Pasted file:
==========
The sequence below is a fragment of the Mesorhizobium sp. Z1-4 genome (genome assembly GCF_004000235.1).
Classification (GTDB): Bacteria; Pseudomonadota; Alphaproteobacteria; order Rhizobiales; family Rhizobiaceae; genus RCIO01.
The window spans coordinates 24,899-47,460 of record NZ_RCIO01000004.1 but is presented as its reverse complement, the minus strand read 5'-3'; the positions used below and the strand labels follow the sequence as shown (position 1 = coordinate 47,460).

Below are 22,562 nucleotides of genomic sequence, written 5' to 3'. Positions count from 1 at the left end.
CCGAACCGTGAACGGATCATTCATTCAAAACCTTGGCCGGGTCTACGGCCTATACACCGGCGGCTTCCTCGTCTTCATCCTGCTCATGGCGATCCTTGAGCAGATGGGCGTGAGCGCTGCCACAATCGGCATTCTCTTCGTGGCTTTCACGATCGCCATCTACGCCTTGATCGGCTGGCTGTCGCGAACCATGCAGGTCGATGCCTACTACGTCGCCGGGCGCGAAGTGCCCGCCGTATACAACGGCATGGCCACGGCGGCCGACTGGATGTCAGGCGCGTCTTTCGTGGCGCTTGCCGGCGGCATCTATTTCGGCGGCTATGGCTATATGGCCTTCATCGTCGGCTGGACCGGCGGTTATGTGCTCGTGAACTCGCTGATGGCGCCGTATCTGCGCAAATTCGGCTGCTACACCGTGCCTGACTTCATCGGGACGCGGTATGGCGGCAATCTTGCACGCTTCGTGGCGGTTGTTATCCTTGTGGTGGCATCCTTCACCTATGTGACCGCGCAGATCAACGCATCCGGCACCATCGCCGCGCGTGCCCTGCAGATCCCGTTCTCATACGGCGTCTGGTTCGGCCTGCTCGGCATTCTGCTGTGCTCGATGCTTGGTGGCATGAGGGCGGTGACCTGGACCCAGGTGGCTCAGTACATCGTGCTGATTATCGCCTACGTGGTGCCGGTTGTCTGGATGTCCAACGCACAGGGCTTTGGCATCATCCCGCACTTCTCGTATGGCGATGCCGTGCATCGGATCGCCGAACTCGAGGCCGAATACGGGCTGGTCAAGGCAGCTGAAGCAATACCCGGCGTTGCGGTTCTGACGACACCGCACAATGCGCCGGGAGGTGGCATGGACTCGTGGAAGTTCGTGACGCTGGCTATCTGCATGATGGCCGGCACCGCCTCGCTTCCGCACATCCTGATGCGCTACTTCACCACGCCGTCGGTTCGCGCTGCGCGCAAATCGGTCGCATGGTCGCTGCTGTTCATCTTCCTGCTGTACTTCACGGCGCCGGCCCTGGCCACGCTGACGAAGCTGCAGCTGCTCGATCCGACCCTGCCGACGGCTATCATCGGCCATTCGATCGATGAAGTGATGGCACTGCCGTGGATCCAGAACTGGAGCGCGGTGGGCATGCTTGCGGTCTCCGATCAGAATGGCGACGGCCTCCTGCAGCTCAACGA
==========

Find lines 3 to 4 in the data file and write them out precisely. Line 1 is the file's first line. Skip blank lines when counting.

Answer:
The window spans coordinates 24,899-47,460 of record NZ_RCIO01000004.1 but is presented as its reverse complement, the minus strand read 5'-3'; the positions used below and the strand labels follow the sequence as shown (position 1 = coordinate 47,460).

Below are 22,562 nucleotides of genomic sequence, written 5' to 3'. Positions count from 1 at the left end.